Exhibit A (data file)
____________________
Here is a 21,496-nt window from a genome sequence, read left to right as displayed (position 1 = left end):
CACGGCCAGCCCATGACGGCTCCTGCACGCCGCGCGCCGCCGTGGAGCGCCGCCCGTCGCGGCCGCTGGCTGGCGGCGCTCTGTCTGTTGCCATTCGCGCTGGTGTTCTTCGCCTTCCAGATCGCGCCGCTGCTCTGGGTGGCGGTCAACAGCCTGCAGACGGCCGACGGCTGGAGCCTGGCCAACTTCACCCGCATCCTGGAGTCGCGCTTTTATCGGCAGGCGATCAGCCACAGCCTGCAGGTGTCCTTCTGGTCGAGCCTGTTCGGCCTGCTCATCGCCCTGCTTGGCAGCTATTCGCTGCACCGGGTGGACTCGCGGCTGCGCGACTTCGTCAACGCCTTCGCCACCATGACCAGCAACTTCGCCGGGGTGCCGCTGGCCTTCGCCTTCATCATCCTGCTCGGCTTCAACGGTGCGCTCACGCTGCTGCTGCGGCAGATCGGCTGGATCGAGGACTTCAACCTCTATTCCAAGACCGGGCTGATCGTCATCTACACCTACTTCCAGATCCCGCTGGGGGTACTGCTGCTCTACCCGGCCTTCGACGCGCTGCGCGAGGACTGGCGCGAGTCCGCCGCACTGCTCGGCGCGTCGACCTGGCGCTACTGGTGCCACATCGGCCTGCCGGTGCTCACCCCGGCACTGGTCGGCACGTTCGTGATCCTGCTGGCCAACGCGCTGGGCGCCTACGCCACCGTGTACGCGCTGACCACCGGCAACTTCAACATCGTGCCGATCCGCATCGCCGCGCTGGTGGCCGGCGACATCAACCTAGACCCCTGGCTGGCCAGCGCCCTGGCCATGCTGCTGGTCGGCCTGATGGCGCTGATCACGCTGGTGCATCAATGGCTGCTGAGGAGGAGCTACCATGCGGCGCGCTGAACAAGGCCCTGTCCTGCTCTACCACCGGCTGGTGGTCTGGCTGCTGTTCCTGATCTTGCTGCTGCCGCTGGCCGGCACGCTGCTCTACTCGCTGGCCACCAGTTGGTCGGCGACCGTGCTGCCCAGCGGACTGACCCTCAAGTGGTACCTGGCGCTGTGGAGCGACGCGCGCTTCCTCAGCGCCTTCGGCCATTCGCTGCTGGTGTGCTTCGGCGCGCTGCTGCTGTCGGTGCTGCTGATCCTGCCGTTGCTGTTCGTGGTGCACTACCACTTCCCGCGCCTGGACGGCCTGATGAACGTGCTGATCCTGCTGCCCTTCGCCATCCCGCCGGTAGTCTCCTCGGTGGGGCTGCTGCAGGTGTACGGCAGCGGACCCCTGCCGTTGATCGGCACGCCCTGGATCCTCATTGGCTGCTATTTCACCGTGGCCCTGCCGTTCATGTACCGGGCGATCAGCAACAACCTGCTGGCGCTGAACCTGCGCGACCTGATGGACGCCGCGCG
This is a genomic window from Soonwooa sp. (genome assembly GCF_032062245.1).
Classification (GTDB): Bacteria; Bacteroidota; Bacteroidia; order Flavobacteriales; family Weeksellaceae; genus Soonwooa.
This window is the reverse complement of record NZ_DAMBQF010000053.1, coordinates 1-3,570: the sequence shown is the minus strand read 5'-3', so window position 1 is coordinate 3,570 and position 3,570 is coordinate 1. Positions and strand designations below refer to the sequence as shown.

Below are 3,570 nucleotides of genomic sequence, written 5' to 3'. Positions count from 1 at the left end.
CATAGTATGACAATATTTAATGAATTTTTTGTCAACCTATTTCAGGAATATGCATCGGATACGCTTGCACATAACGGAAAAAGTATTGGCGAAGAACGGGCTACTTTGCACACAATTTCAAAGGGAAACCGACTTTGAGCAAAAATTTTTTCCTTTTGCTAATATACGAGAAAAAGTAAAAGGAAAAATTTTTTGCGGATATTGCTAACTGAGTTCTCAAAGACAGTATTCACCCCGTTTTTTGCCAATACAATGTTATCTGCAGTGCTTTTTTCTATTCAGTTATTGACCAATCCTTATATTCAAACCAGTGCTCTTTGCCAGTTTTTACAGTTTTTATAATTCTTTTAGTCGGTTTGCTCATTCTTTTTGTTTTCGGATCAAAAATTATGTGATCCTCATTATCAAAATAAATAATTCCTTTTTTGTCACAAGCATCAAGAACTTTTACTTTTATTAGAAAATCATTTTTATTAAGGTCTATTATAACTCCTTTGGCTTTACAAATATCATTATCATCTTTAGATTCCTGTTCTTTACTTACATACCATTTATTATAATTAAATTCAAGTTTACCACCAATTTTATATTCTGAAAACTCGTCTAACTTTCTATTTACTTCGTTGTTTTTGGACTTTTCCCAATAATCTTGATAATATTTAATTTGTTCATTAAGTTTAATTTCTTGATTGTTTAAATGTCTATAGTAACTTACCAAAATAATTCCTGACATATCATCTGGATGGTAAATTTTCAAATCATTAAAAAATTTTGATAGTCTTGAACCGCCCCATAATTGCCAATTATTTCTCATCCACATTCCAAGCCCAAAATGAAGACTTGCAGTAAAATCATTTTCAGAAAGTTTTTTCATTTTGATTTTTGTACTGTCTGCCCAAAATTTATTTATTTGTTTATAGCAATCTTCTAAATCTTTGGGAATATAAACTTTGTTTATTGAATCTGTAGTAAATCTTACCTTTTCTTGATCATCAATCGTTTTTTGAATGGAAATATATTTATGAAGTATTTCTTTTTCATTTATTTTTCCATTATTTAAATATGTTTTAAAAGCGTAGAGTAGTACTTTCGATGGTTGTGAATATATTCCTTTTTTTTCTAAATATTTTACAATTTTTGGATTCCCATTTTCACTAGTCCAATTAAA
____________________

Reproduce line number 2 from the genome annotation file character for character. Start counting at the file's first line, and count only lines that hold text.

CACGGCCAGCCCATGACGGCTCCTGCACGCCGCGCGCCGCCGTGGAGCGCCGCCCGTCGCGGCCGCTGGCTGGCGGCGCTCTGTCTGTTGCCATTCGCGCTGGTGTTCTTCGCCTTCCAGATCGCGCCGCTGCTCTGGGTGGCGGTCAACAGCCTGCAGACGGCCGACGGCTGGAGCCTGGCCAACTTCACCCGCATCCTGGAGTCGCGCTTTTATCGGCAGGCGATCAGCCACAGCCTGCAGGTGTCCTTCTGGTCGAGCCTGTTCGGCCTGCTCATCGCCCTGCTTGGCAGCTATTCGCTGCACCGGGTGGACTCGCGGCTGCGCGACTTCGTCAACGCCTTCGCCACCATGACCAGCAACTTCGCCGGGGTGCCGCTGGCCTTCGCCTTCATCATCCTGCTCGGCTTCAACGGTGCGCTCACGCTGCTGCTGCGGCAGATCGGCTGGATCGAGGACTTCAACCTCTATTCCAAGACCGGGCTGATCGTCATCTACACCTACTTCCAGATCCCGCTGGGGGTACTGCTGCTCTACCCGGCCTTCGACGCGCTGCGCGAGGACTGGCGCGAGTCCGCCGCACTGCTCGGCGCGTCGACCTGGCGCTACTGGTGCCACATCGGCCTGCCGGTGCTCACCCCGGCACTGGTCGGCACGTTCGTGATCCTGCTGGCCAACGCGCTGGGCGCCTACGCCACCGTGTACGCGCTGACCACCGGCAACTTCAACATCGTGCCGATCCGCATCGCCGCGCTGGTGGCCGGCGACATCAACCTAGACCCCTGGCTGGCCAGCGCCCTGGCCATGCTGCTGGTCGGCCTGATGGCGCTGATCACGCTGGTGCATCAATGGCTGCTGAGGAGGAGCTACCATGCGGCGCGCTGAACAAGGCCCTGTCCTGCTCTACCACCGGCTGGTGGTCTGGCTGCTGTTCCTGATCTTGCTGCTGCCGCTGGCCGGCACGCTGCTCTACTCGCTGGCCACCAGTTGGTCGGCGACCGTGCTGCCCAGCGGACTGACCCTCAAGTGGTACCTGGCGCTGTGGAGCGACGCGCGCTTCCTCAGCGCCTTCGGCCATTCGCTGCTGGTGTGCTTCGGCGCGCTGCTGCTGTCGGTGCTGCTGATCCTGCCGTTGCTGTTCGTGGTGCACTACCACTTCCCGCGCCTGGACGGCCTGATGAACGTGCTGATCCTGCTGCCCTTCGCCATCCCGCCGGTAGTCTCCTCGGTGGGGCTGCTGCAGGTGTACGGCAGCGGACCCCTGCCGTTGATCGGCACGCCCTGGATCCTCATTGGCTGCTATTTCACCGTGGCCCTGCCGTTCATGTACCGGGCGATCAGCAACAACCTGCTGGCGCTGAACCTGCGCGACCTGATGGACGCCGCGCG